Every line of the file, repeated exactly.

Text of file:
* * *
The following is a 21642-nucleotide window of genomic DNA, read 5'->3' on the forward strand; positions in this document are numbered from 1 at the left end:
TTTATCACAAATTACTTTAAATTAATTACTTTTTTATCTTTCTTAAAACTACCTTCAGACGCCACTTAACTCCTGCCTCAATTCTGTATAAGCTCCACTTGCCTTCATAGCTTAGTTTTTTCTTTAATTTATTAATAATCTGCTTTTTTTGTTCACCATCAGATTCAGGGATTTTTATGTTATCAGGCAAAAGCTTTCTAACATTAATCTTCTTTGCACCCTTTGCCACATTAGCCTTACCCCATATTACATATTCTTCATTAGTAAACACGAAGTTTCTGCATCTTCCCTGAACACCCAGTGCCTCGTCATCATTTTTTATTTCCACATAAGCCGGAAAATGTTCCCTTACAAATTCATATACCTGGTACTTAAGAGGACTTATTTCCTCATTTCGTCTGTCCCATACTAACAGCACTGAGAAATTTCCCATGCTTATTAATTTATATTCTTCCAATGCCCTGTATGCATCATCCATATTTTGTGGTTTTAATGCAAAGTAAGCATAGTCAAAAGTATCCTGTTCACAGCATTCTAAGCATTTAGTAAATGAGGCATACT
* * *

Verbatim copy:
The following is a 21642-nucleotide window of genomic DNA, read 5'->3' on the forward strand; positions in this document are numbered from 1 at the left end:
TTTATCACAAATTACTTTAAATTAATTACTTTTTTATCTTTCTTAAAACTACCTTCAGACGCCACTTAACTCCTGCCTCAATTCTGTATAAGCTCCACTTGCCTTCATAGCTTAGTTTTTTCTTTAATTTATTAATAATCTGCTTTTTTTGTTCACCATCAGATTCAGGGATTTTTATGTTATCAGGCAAAAGCTTTCTAACATTAATCTTCTTTGCACCCTTTGCCACATTAGCCTTACCCCATATTACATATTCTTCATTAGTAAACACGAAGTTTCTGCATCTTCCCTGAACACCCAGTGCCTCGTCATCATTTTTTATTTCCACATAAGCCGGAAAATGTTCCCTTACAAATTCATATACCTGGTACTTAAGAGGACTTATTTCCTCATTTCGTCTGTCCCATACTAACAGCACTGAGAAATTTCCCATGCTTATTAATTTATATTCTTCCAATGCCCTGTATGCATCATCCATATTTTGTGGTTTTAATGCAAAGTAAGCATAGTCAAAAGTATCCTGTTCACAGCATTCTAAGCATTTAGTAAATGAGGCATACT